biblyotekerin on LibraryThing More than 1 year ago
The third in the excellent Midnighters series finds our group of five faced with the battle of their lives. The darklings have found a way to make midnight last forever so that they can feed on humans at will. As in the other novels, the five main characters are clearly distinct from each other as are their powers. More is revealed about some people's pasts, and all have to struggle with new and scary changes.
booksandbosox on LibraryThing More than 1 year ago
Rather satisfying end to the trilogy. As I often find in young adult fantasies, some of the plot started to become a little too convenient, but not so much that I was overwhelmingly bothered. I thought the whole concept behind this book was far superior to the other two books. I can see how other people would be disappointed in the ending, but I definitely felt it suited the spirit of this trilogy. Overall, I enjoyed this and am glad I finished it out.
Runa on LibraryThing More than 1 year ago
Now here is a man who knows how to end a series with a bang, quite literally. While some of the incessant recapping gets to be incredibly annoying, the plot is moved along really well. You know the characters now, so the things they do make more sense, although Rex & Melissa, v. 2.0's characters are still gradually being advanced. Much like Breaking Dawn, I love how the focus is on logic vs. 'let's go kill things!' Things are thought out, plans are made, and it all involves actually thought and regard for history instead of running into battle, killing things left and right with no clear cut plans whatsoever. Those books just annoy me. Way to bring thinkers into your books, Westerfeld! Loose ends are tied up, and the story is brought to a bittersweet, open-ended close, bringing things full circle. I found myself thinking multiple times of the series as a whole. What if it had been five books, one per character, instead of just the trilogy? Will we ever get a short story or another book even for what happens afterward? My only complaint, in the end, is that we never got to learn much about Jonathan's life, why he thinks the way he thinks, what his home life is like. Not much at all. Nevertheless, it is a mostly satisfying conclusion that I think everyone was happy with.Rating: 5/5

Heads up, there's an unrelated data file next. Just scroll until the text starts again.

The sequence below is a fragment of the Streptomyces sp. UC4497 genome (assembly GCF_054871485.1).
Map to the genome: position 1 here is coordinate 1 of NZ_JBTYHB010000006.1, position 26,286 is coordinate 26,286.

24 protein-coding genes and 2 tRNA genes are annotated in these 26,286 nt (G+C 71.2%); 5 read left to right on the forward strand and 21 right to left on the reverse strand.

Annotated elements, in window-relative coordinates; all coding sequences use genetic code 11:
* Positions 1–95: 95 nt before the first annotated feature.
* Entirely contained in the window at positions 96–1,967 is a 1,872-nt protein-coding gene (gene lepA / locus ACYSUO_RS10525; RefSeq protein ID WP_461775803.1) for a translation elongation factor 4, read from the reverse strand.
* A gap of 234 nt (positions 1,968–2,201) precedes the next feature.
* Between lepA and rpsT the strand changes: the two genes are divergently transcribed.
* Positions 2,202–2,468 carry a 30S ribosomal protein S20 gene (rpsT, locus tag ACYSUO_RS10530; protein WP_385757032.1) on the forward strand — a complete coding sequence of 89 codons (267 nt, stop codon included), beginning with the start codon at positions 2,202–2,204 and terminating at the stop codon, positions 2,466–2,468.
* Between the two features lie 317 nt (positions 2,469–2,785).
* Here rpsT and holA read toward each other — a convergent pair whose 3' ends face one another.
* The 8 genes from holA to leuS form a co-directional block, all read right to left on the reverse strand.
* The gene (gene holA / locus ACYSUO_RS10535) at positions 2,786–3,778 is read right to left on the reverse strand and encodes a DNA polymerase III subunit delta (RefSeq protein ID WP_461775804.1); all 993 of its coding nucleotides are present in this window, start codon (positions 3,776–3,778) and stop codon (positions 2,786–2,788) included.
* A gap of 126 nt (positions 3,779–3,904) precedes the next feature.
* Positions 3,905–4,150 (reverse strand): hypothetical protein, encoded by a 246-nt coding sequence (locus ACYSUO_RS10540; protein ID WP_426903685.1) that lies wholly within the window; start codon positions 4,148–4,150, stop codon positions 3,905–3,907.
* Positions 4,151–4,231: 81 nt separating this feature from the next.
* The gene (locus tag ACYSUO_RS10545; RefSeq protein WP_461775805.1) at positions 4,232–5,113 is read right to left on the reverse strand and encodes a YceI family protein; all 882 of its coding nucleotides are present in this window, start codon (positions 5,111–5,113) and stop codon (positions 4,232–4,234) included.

Vampirate_queen on LibraryThing More than 1 year ago
A disappointing end to the series. It was unexpected, and didn't make much sense to the book.
Mumugrrl on LibraryThing More than 1 year ago
This series by Westerfeld dealt with a quintet of teens who find themselves alone in a frozen blue world every night at midnight for an hour. Things escalate when a girl named Jessica moves to Bixby, Oklahoma, the fifth of their group. All have paranormal abilities which help them fight off an ancient race of "Darklings" whose natural instincts make them hunt humans as prey, and who have the advantage in the Midnight world.This third and last installment of the Midnighters series was the darkest and most suspenseful. The characters were all changed by their encounter with the midnight hour, and beliefs and assumptions that they'd held as truths were challenged and sometimes shattered by their encounters with Darklings and humans alike. By the end of the novel, nothing would be the same for any of them, the town of Bixby or the world. I liked this series better than his Uglies series, and found it thought-provoking. Maybe it was because the midnight hour was built on mythology and science together, but it just seemed more compelling and interesting than the Uglies books.